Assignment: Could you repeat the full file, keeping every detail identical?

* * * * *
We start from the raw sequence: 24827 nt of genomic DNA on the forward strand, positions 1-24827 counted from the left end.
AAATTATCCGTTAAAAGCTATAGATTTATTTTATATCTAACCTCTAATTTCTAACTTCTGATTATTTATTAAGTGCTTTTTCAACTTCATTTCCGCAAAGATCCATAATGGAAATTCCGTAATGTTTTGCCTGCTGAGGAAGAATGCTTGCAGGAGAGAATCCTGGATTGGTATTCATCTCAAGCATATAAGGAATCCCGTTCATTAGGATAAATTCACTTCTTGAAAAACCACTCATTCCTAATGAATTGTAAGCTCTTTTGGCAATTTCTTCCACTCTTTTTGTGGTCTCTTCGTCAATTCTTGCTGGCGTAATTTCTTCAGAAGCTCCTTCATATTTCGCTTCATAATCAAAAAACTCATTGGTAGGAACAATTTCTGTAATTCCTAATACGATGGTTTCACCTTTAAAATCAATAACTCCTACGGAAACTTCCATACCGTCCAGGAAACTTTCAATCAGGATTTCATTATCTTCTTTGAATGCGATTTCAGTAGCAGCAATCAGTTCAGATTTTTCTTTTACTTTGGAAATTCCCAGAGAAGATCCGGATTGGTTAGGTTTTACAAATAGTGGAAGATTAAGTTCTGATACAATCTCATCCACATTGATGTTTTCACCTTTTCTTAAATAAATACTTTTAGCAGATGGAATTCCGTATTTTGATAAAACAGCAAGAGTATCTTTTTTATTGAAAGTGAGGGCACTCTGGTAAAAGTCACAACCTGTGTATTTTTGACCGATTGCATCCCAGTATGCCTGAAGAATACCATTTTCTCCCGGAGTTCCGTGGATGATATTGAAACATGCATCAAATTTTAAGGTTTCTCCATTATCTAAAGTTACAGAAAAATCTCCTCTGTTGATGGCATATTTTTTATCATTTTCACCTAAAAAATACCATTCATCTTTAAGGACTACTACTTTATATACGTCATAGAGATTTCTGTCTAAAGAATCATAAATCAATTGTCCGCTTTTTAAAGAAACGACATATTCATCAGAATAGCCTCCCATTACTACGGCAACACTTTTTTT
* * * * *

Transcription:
We start from the raw sequence: 24827 nt of genomic DNA on the forward strand, positions 1-24827 counted from the left end.
AAATTATCCGTTAAAAGCTATAGATTTATTTTATATCTAACCTCTAATTTCTAACTTCTGATTATTTATTAAGTGCTTTTTCAACTTCATTTCCGCAAAGATCCATAATGGAAATTCCGTAATGTTTTGCCTGCTGAGGAAGAATGCTTGCAGGAGAGAATCCTGGATTGGTATTCATCTCAAGCATATAAGGAATCCCGTTCATTAGGATAAATTCACTTCTTGAAAAACCACTCATTCCTAATGAATTGTAAGCTCTTTTGGCAATTTCTTCCACTCTTTTTGTGGTCTCTTCGTCAATTCTTGCTGGCGTAATTTCTTCAGAAGCTCCTTCATATTTCGCTTCATAATCAAAAAACTCATTGGTAGGAACAATTTCTGTAATTCCTAATACGATGGTTTCACCTTTAAAATCAATAACTCCTACGGAAACTTCCATACCGTCCAGGAAACTTTCAATCAGGATTTCATTATCTTCTTTGAATGCGATTTCAGTAGCAGCAATCAGTTCAGATTTTTCTTTTACTTTGGAAATTCCCAGAGAAGATCCGGATTGGTTAGGTTTTACAAATAGTGGAAGATTAAGTTCTGATACAATCTCATCCACATTGATGTTTTCACCTTTTCTTAAATAAATACTTTTAGCAGATGGAATTCCGTATTTTGATAAAACAGCAAGAGTATCTTTTTTATTGAAAGTGAGGGCACTCTGGTAAAAGTCACAACCTGTGTATTTTTGACCGATTGCATCCCAGTATGCCTGAAGAATACCATTTTCTCCCGGAGTTCCGTGGATGATATTGAAACATGCATCAAATTTTAAGGTTTCTCCATTATCTAAAGTTACAGAAAAATCTCCTCTGTTGATGGCATATTTTTTATCATTTTCACCTAAAAAATACCATTCATCTTTAAGGACTACTACTTTATATACGTCATAGAGATTTCTGTCTAAAGAATCATAAATCAATTGTCCGCTTTTTAAAGAAACGACATATTCATCAGAATAGCCTCCCATTACTACGGCAACACTTTTTTT